Articles tagged Dan Higgin

Page 39 of February 1983 archive issue thumbnail Page 39, February 1983

Sorting out the TT Vauxhalls

When I wrote up Alistair Templeton's recreating of No. 1 TT Vauxhall last year I remarked that I would have liked to have sorted out which one of the three team cars was which, in the subsequent career of these 1922 racing Vauxhalls, but considered the task too fraught with problems, at all events to obtain a reasonably-accurate result. However, the matter niggled me, until I thought to ask Mr....

Page 67 of February 2002 archive issue thumbnail Page 67, February 2002

Sand Blasts

Pre-WWII British Motorsport was forced to the fringes of the country to find venues. Bill Boddy takes us on a trip to the seaside More motor racing on sand courses has occurred than may be generally realised. The inaugural use of such a venue appears to have been in 1904 by the Irish AC on The Velvet Strand', near Dublin, where MacDonald's big Napier beat the Hon. Charles Rolls, on his 100hp Mors...

Page 64 of December 2002 archive issue thumbnail Page 64, December 2002

Atlantic crossing

When the USA was a long way away, American cars were a rare sight in European competition. Bill Boddy recalls two which made it to Brooklands and brought a flavour of Indianapolis to Surrey — but which didn't quite live up to the hype Between the wars, interest in motor racing increased as more people had cars. Brooklands, and later, Donington and other venues, were popular, but only a few...

Page 74 of April 1978 archive issue thumbnail Page 74, April 1978

Sunbeam identity

Sir, As one who lived in Southport in the 1920s, I regularly watch the race meetings on Birkdale beach and was very interested in the photo of the Sunbeam referred to in Mr. Mumphrie's letter in your February issue. Surely this was the Sunbeam that then belonged to Dan Higgin of Liverpool — the "HMS" standing for Higgin Motor Services. Keswick ERIC C. WILSON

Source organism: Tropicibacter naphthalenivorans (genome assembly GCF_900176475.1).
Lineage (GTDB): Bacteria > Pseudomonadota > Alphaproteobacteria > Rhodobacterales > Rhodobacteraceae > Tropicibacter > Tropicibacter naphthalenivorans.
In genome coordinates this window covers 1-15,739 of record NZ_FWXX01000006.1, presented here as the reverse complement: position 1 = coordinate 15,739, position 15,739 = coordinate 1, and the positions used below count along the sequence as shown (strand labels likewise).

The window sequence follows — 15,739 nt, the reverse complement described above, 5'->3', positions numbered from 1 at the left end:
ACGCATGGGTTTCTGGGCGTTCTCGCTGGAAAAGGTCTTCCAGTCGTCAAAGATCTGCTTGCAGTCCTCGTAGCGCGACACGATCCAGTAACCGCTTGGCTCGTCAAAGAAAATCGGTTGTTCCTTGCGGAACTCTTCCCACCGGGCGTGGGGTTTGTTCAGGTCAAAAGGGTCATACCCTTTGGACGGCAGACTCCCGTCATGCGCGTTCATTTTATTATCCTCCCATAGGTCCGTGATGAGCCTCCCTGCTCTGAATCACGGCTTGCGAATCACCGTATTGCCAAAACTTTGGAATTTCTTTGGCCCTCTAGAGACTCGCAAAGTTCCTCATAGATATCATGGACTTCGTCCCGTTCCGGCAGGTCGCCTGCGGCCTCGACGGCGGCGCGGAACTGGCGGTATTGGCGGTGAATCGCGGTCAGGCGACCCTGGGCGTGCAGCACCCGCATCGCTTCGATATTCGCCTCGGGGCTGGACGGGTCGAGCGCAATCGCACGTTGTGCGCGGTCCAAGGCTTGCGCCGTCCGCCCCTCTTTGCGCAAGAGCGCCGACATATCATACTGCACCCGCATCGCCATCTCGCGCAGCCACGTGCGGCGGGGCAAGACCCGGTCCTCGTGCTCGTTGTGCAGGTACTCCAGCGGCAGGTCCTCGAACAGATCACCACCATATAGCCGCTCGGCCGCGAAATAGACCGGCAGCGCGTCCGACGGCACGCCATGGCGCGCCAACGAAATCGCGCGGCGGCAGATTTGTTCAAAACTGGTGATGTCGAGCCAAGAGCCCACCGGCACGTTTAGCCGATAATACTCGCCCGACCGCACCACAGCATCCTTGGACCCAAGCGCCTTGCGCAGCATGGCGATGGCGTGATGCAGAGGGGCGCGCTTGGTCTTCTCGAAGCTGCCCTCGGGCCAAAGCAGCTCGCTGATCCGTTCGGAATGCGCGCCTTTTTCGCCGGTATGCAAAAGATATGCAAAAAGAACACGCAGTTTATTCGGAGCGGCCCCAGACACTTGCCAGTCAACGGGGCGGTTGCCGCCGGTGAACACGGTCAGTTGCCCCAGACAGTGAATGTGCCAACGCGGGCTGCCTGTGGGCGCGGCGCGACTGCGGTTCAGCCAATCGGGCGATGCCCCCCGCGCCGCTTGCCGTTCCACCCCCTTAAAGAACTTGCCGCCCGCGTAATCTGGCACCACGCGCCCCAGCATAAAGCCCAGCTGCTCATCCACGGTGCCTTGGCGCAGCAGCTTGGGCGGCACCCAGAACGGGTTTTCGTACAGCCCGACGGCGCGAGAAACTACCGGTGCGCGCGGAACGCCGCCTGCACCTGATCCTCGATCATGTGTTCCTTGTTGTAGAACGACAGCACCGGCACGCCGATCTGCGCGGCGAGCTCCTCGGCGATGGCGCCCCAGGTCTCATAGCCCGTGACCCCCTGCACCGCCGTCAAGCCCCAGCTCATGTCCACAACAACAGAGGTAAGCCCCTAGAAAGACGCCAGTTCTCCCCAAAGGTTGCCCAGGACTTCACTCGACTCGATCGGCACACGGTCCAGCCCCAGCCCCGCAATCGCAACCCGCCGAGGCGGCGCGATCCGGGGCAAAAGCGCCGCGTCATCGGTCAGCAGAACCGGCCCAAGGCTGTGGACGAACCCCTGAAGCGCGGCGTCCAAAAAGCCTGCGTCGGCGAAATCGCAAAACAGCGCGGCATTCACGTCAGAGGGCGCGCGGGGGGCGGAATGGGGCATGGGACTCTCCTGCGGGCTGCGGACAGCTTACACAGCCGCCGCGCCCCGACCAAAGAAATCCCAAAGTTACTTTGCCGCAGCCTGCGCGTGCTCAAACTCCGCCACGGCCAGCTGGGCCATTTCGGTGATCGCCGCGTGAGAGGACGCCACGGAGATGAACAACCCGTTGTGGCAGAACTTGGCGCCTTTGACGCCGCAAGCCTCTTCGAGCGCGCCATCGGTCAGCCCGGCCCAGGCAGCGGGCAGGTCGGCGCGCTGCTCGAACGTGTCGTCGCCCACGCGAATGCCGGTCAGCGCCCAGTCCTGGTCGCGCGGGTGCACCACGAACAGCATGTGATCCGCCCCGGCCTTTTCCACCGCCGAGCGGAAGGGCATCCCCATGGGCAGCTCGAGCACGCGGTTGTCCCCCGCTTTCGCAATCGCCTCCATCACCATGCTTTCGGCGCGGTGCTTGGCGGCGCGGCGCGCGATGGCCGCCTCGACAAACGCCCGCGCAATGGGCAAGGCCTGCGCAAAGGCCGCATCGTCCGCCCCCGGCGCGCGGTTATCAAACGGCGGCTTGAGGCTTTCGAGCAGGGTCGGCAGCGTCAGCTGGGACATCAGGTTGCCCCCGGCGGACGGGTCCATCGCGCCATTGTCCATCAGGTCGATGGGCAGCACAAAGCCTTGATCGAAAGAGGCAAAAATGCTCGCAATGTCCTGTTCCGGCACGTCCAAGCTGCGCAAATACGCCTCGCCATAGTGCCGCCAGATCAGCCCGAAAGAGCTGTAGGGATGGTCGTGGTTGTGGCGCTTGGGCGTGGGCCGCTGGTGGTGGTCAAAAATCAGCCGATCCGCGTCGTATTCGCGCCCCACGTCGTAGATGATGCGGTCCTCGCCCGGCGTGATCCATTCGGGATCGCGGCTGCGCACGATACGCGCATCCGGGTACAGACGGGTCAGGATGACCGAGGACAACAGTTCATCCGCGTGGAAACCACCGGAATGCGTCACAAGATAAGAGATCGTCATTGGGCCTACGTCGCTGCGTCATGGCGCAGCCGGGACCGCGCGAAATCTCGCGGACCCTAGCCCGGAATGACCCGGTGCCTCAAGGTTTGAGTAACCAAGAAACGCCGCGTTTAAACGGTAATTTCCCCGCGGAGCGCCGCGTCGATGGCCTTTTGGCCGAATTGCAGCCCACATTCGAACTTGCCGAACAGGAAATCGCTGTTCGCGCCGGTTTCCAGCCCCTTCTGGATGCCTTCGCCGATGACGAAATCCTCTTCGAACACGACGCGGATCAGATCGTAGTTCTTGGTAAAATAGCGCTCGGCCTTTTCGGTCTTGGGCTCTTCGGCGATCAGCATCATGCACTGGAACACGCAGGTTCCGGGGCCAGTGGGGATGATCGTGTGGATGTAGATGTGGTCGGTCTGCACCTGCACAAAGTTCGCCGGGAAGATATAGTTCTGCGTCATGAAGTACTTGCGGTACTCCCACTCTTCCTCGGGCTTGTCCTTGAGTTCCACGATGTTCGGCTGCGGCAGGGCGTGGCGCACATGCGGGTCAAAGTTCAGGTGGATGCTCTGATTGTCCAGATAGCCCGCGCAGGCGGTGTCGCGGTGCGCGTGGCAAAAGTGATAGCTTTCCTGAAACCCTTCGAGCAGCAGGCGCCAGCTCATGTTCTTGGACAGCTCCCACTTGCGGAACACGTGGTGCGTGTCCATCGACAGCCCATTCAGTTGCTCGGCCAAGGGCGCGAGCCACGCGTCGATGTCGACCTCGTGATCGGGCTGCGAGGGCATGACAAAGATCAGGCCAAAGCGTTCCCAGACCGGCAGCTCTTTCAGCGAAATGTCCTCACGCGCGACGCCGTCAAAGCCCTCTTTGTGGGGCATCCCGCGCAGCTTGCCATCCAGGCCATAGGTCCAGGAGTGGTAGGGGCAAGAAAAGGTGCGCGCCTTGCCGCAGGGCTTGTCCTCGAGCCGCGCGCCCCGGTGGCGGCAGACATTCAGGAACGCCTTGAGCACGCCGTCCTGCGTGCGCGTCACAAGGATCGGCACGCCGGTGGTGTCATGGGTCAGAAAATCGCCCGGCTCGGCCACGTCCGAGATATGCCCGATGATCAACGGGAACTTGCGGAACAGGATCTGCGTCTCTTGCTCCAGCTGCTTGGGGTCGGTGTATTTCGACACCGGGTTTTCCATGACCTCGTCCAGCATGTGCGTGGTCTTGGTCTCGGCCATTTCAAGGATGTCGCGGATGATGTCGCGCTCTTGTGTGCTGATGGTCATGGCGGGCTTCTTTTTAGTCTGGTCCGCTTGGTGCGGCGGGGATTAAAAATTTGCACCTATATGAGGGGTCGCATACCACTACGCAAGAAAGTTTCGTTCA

Page 20 of July 1942 archive issue thumbnail Page 20, July 1942

Letters from readers

Sir, Having recently read the article which appeared in Motor Sport some months ago by a New Zealand enthusiast, I am prompted to make my small contribution to this worthy journal, which was, until a few months ago, entirely unknown to me. More's the pity. If I make rather heavy weather of it, I ask you to make allowances and try to remember that I find the "spanner mightier than the pen."...

Page 45 of February 1990 archive issue thumbnail Page 45, February 1990

The Racing Cars of Jack Field

The Racing Cars of Jack Field THE other day I had the pleasure of talking to Jack Field about his motor racing days at Southport, Brooklands and Phoenix Park, etc. It started when he had a garage business in Southport and in 1928 decided to try his hand at motor racing on the famous Ainsdale beach, where sand-racing dated back to 1920 (as distinct from promenade speed trials in 1903) and was by...

Page 12 of September 1946 archive issue thumbnail Page 12, September 1946

The 3-litre T.T. Vauxhalls

George Sanders, the Vauxhall enthusiast, tells of the history of those elusive 1922 Vauxhall racing cars. In these notes I am purposely not giving technical details of the above cars, as I believe their design is well known, and in view of the fact that they were fully described in a recent issue of one of the well-known weekly motoring journals, any remarks of mine would be superfluous. Three...

Page 44 of January 1979 archive issue thumbnail Page 44, January 1979

Racing Driver -Racing Motorist

"He can be regarded as the leader of the latest type of racing-motorist created in the atmosphere of the track" - The Autocar writing about Percy Lambery in 1913. "Because road-racing is so entirely different from track-racing in any of its forms it is rare to find that anyone whose whole enthusiasm is centred about the very fast run of the Track can take quite the same interest in other branches...

Page 23 of November 1931 archive issue thumbnail Page 23, November 1931

THE B.R.D.C. "500"

THE B.R.D.C. \500/ [Motor Sport Photograph Widengren's O.M. leaving a tra:1 of smoke after breaking a piston. He is seen following two Rileys and a Talbot. IN three short years the 500 miles race has become one of the world's classics, and those who went down to the track on October 3rd were privileged to witness a British victory at the highest speed ever attained in a long distance race. The...

Page 26 of July 1931 archive issue thumbnail Page 26, July 1931

THE IRISH GRAND PRIX

THE IRISH GRAND PRIX ONCE more we have to congratulate the M.G. Car Company for the fine performance put up by their cars. Following on the speeds achieved by the latest 750 c.c. model in the DoubleTwelve, a victory in the first day's race was by no means unexpected, but their winning of the Irish Grand Prix, for the best performance on handicap throughout the two days, was rather more of a...

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